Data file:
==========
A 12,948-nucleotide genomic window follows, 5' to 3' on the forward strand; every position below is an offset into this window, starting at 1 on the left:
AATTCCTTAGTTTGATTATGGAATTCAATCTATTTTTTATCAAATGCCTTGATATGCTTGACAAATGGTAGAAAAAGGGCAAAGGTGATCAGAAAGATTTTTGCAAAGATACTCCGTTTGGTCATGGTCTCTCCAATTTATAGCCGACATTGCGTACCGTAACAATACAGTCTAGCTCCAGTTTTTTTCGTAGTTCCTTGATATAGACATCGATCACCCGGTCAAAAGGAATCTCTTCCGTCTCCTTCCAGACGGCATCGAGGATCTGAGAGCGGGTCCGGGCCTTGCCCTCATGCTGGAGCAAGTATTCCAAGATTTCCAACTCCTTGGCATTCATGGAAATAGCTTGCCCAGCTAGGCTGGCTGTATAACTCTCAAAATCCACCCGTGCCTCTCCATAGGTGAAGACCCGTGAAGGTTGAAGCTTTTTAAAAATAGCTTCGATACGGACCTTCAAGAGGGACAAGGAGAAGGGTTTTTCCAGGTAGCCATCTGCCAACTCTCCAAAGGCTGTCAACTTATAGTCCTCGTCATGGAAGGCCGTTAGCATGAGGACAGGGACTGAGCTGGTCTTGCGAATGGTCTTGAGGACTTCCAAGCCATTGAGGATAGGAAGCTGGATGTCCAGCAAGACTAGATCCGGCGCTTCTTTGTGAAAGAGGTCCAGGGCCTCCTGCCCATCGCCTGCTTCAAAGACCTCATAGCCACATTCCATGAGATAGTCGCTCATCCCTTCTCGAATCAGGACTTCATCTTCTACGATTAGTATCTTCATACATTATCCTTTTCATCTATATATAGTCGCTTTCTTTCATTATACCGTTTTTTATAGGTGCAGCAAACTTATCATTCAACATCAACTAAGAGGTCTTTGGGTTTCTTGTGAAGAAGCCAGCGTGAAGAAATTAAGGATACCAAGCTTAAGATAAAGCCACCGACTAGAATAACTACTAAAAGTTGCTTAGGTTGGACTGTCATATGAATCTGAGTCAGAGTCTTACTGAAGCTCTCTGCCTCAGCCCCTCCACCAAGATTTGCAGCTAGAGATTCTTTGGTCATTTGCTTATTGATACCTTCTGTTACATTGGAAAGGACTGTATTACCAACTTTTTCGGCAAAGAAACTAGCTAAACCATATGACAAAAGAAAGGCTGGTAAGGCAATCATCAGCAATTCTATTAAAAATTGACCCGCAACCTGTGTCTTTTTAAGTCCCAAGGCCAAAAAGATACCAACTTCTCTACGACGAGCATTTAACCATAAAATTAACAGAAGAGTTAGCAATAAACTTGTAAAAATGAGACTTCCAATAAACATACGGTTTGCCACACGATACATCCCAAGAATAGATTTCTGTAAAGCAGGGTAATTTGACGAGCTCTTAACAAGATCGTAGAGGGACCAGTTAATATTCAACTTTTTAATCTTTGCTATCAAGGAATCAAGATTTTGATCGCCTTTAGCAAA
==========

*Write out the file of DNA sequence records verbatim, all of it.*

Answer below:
A 12,948-nucleotide genomic window follows, 5' to 3' on the forward strand; every position below is an offset into this window, starting at 1 on the left:
AATTCCTTAGTTTGATTATGGAATTCAATCTATTTTTTATCAAATGCCTTGATATGCTTGACAAATGGTAGAAAAAGGGCAAAGGTGATCAGAAAGATTTTTGCAAAGATACTCCGTTTGGTCATGGTCTCTCCAATTTATAGCCGACATTGCGTACCGTAACAATACAGTCTAGCTCCAGTTTTTTTCGTAGTTCCTTGATATAGACATCGATCACCCGGTCAAAAGGAATCTCTTCCGTCTCCTTCCAGACGGCATCGAGGATCTGAGAGCGGGTCCGGGCCTTGCCCTCATGCTGGAGCAAGTATTCCAAGATTTCCAACTCCTTGGCATTCATGGAAATAGCTTGCCCAGCTAGGCTGGCTGTATAACTCTCAAAATCCACCCGTGCCTCTCCATAGGTGAAGACCCGTGAAGGTTGAAGCTTTTTAAAAATAGCTTCGATACGGACCTTCAAGAGGGACAAGGAGAAGGGTTTTTCCAGGTAGCCATCTGCCAACTCTCCAAAGGCTGTCAACTTATAGTCCTCGTCATGGAAGGCCGTTAGCATGAGGACAGGGACTGAGCTGGTCTTGCGAATGGTCTTGAGGACTTCCAAGCCATTGAGGATAGGAAGCTGGATGTCCAGCAAGACTAGATCCGGCGCTTCTTTGTGAAAGAGGTCCAGGGCCTCCTGCCCATCGCCTGCTTCAAAGACCTCATAGCCACATTCCATGAGATAGTCGCTCATCCCTTCTCGAATCAGGACTTCATCTTCTACGATTAGTATCTTCATACATTATCCTTTTCATCTATATATAGTCGCTTTCTTTCATTATACCGTTTTTTATAGGTGCAGCAAACTTATCATTCAACATCAACTAAGAGGTCTTTGGGTTTCTTGTGAAGAAGCCAGCGTGAAGAAATTAAGGATACCAAGCTTAAGATAAAGCCACCGACTAGAATAACTACTAAAAGTTGCTTAGGTTGGACTGTCATATGAATCTGAGTCAGAGTCTTACTGAAGCTCTCTGCCTCAGCCCCTCCACCAAGATTTGCAGCTAGAGATTCTTTGGTCATTTGCTTATTGATACCTTCTGTTACATTGGAAAGGACTGTATTACCAACTTTTTCGGCAAAGAAACTAGCTAAACCATATGACAAAAGAAAGGCTGGTAAGGCAATCATCAGCAATTCTATTAAAAATTGACCCGCAACCTGTGTCTTTTTAAGTCCCAAGGCCAAAAAGATACCAACTTCTCTACGACGAGCATTTAACCATAAAATTAACAGAAGAGTTAGCAATAAACTTGTAAAAATGAGACTTCCAATAAACATACGGTTTGCCACACGATACATCCCAAGAATAGATTTCTGTAAAGCAGGGTAATTTGACGAGCTCTTAACAAGATCGTAGAGGGACCAGTTAATATTCAACTTTTTAATCTTTGCTATCAAGGAATCAAGATTTTGATCGCCTTTAGCAAA